Ouch! Tough love. Answer that, and you’re in bidness!
I’d use this at the beginning of a sales funnel for your new course or product, maybe when you’re introducing the free opt-in or lead-magnet, or maybe the FIRST time you mention your paid offering or course!
I could see this formula being a winner for product descriptions on Etsy, too.
Star: WHAT you’re selling.
Chain: Facts, benefits, reasons, testimonials that lead me to …
Hook: The call to action.
You know those Vegas showgirls with ostrich plumes stitched together to make big fans and they wave them around mesmerizingly? That’s what this is.
Where can you fan dance in your copy?
Likely your email subject lines.
Dress it up, give some pizzazz, and pique interest without explaining everything away!
Classic copywriter Michel Fortin coined this:
Universal Picture Words or Relatable, Descriptive Sentences.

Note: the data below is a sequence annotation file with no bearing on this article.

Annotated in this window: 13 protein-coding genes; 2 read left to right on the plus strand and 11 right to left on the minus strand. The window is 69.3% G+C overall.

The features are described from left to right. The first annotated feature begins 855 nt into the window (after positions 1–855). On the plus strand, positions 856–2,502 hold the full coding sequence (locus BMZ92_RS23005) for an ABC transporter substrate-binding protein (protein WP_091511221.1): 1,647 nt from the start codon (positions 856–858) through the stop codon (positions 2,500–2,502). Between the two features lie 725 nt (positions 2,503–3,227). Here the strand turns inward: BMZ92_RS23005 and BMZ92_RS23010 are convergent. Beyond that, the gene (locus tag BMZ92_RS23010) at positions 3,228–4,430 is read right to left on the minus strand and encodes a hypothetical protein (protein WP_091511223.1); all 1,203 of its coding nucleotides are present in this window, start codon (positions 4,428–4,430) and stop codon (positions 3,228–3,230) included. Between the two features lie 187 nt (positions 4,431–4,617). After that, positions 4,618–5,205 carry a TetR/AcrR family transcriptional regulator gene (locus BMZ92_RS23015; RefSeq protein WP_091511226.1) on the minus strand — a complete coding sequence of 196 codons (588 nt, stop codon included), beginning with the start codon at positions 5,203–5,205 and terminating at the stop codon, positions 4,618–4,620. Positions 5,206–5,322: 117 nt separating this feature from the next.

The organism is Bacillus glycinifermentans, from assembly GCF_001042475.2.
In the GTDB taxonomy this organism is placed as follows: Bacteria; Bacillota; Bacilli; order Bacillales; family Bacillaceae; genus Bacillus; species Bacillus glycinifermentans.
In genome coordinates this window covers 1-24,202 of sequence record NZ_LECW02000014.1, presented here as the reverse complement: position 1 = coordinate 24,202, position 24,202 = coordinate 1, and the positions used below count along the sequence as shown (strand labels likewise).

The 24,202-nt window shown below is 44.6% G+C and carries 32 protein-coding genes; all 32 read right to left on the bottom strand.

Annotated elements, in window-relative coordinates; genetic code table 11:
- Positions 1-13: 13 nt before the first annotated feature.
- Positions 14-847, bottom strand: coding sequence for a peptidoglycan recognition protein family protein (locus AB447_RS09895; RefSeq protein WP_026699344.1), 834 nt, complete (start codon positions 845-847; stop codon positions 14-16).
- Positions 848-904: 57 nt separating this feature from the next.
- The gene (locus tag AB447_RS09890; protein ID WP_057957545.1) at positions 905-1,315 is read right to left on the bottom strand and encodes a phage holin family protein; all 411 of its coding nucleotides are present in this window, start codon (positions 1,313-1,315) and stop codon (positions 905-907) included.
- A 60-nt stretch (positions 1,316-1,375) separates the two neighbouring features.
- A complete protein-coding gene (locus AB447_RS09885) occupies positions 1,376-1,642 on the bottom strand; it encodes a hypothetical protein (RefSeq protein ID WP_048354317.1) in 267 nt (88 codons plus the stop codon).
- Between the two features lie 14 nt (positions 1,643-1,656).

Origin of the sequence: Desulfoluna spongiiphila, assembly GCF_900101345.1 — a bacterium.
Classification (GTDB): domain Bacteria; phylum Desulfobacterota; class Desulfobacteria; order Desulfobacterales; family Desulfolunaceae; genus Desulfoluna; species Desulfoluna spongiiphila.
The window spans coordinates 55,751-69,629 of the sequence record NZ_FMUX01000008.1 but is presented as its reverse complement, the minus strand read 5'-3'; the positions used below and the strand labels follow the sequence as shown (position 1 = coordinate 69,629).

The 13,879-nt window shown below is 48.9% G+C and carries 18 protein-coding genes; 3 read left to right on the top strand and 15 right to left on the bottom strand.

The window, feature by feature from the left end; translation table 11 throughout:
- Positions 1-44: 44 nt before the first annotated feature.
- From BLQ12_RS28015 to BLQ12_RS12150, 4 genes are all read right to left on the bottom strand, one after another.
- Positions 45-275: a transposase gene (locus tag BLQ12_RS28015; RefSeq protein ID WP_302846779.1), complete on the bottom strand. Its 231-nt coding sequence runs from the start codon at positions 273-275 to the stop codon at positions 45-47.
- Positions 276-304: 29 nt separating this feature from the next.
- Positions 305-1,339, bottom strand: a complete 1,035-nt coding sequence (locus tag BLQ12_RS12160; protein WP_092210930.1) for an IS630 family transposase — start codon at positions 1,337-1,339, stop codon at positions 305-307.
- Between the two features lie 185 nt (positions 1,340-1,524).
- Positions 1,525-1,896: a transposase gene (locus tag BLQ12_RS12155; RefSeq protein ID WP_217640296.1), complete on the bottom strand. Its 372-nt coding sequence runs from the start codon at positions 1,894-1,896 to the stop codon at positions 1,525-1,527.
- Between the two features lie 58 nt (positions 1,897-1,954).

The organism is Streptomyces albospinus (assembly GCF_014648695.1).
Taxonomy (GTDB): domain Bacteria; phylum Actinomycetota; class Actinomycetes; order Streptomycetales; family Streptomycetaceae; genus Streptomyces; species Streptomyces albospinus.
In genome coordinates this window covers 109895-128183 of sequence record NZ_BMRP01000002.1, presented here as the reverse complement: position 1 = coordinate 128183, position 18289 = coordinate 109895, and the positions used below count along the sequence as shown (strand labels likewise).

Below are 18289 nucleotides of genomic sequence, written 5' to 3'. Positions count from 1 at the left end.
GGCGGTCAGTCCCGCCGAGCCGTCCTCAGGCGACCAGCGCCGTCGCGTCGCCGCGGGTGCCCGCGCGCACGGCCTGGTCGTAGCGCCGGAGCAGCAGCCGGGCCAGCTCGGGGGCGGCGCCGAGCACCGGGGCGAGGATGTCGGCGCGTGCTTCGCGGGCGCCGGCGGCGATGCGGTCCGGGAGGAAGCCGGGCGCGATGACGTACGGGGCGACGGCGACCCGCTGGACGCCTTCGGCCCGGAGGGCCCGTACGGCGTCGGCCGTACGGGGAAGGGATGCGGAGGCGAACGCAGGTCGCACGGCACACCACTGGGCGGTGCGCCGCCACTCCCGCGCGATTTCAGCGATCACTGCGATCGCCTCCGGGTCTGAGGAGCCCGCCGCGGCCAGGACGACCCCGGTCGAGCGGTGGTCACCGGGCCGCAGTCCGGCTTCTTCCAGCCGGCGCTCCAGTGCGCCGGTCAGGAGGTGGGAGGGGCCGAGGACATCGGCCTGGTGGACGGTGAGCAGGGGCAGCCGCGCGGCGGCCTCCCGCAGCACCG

If you’re going to communicate, analogy, story, and anecdote typically buy your way in. Conjuring imagery is a great way to show your target reader that you’d love to be her Valentine!
Here’s some killer descriptive swipe copy from Marie Forleo’s awesome copywriting class.
Finally, I like this one because a lot of times, you gotta sell someone on something they don’t even know they need.
How do you do that? Take them from Oblivious-Apathetic-Thinking-Hurting. It’s a longer spectrum to dance your audience down, but proof that in time, you can take them from not knowing they even had the issue to realizing that they’re starved for the solution.
Alright, friend: how can I help you draft up copy that converts for your next big trick? Comment below—I would love to help you!
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So you’ve got a course, new offering, or product up your sleeve … but don’t have the funds to work one-on-one with a creative copywriter to dream and draft up that custom sales funnel, launch sequence, and slew of Facebook ads. Here are 19 of the best formulas that copywriters like me use when piecing together copy for creative entrepreneurs.